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Schizophr Res. 1991 Mar-Apr;4(2):233-43.

Elementary neuronal dysfunctions in schizophrenia.

Author information

1
Department of Psychiatry, University of Colorado Health Sciences Center, Denver 80262.

Abstract

This paper describes an elementary deficit in sensory processing in people with schizophrenia. If paired sounds are presented to normal subjects, the response to the first sound, as measured by the P50 wave of the auditory-evoked potential, is much greater than the response to the second sound. The diminished response to the second sound is an example of a sensory gating mechanism that enables people to regulate their vigilance so that they can either detect all sounds in the environment or ignore most of them, in favor of narrowing the focus of their concentration. In schizophrenia, this mechanism is usually deficient; patients are in a state of hypervigilance and have diminished abilities to focus their attention. The deficiency appears to be genetically determined and to involve the brainstem control of sensory input to the hippocampus. Such sensory gating deficits may underlie more complex psychotic symptoms, such as hallucinations and delusions. Further studies of their neurobiology could lead to increased understanding of the pathophysiology of schizophrenia.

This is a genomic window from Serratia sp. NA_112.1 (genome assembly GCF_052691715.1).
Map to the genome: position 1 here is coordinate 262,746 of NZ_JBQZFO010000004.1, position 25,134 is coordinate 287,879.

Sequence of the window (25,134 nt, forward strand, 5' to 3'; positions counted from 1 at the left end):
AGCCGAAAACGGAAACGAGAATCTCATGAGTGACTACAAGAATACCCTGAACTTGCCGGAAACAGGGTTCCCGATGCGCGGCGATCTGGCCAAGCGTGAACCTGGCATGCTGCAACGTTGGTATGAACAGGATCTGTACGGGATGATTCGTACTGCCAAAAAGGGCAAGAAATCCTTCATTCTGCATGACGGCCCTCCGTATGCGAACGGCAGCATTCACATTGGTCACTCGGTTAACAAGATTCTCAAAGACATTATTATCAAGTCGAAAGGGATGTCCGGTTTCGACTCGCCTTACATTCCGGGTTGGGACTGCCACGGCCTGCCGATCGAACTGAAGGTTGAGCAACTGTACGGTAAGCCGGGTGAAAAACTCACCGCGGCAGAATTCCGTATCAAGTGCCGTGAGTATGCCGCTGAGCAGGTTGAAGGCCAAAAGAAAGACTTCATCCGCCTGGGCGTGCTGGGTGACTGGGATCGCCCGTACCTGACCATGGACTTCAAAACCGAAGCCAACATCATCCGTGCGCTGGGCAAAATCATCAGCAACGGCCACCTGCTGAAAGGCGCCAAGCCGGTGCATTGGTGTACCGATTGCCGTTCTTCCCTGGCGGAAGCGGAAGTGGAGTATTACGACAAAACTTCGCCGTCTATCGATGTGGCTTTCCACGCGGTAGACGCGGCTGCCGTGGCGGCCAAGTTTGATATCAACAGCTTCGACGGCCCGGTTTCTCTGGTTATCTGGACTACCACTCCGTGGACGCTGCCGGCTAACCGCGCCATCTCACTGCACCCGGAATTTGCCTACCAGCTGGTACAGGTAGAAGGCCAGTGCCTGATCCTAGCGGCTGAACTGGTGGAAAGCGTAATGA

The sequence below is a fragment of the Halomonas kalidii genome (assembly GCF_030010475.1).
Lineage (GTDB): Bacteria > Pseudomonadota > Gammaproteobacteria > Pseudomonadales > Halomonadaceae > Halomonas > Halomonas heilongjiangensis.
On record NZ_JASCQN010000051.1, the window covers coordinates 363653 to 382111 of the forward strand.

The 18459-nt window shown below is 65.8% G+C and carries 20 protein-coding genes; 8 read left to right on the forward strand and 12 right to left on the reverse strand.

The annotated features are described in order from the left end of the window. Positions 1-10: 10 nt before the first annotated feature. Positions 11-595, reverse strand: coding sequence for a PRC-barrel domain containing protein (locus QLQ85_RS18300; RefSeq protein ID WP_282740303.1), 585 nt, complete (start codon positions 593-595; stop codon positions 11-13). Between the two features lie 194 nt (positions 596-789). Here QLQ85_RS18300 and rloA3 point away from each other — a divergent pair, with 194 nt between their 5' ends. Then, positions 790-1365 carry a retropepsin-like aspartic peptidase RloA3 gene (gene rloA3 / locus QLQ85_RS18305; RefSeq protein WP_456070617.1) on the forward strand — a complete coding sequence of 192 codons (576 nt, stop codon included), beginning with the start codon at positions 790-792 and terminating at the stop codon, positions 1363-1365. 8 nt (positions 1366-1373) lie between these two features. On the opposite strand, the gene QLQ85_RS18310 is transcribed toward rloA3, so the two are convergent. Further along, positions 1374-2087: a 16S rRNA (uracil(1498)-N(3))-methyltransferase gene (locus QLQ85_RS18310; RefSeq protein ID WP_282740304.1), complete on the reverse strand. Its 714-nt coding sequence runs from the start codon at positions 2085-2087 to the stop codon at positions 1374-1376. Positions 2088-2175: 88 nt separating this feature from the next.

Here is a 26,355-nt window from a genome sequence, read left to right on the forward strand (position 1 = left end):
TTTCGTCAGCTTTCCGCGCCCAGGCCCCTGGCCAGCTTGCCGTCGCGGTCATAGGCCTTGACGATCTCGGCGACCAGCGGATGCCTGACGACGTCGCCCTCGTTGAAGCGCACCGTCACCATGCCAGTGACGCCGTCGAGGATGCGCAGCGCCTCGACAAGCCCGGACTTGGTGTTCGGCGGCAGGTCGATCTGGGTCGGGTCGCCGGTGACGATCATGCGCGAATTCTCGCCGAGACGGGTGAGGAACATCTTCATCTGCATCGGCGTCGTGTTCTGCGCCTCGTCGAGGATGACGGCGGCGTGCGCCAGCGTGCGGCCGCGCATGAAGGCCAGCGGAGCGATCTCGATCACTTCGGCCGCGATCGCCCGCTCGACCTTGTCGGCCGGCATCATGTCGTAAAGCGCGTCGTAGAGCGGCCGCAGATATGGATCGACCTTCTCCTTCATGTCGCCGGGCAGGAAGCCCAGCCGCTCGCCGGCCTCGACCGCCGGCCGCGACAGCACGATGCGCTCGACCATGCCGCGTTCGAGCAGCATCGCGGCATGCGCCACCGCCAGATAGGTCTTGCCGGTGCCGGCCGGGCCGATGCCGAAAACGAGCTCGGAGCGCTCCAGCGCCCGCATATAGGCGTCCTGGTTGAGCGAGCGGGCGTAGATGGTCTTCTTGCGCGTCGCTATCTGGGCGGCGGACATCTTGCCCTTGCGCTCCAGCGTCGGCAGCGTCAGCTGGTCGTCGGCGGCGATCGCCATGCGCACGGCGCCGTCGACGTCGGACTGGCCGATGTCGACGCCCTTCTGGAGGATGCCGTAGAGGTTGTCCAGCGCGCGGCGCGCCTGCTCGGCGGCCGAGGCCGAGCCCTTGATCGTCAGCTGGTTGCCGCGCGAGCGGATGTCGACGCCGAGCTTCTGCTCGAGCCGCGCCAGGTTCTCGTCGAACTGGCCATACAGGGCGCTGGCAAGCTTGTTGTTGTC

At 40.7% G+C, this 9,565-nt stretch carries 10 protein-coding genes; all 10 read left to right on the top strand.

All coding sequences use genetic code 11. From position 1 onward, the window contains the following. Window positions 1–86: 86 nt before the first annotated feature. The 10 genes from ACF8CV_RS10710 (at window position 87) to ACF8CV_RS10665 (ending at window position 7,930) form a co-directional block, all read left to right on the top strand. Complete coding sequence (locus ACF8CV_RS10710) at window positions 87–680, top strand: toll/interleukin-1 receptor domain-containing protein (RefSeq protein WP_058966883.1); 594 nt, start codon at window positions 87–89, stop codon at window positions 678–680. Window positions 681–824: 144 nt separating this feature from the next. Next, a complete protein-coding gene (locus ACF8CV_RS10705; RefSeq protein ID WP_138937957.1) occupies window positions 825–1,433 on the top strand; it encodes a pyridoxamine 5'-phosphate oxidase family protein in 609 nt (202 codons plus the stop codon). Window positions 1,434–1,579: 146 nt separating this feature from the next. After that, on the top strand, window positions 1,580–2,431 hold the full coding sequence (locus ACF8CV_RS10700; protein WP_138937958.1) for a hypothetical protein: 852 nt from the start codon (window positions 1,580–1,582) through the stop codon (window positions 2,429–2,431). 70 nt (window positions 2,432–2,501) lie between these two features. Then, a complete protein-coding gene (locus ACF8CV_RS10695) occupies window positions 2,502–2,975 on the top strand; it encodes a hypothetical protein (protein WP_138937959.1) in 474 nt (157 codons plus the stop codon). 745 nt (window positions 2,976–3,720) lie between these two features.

PMID:
1645590
[Indexed for MEDLINE]

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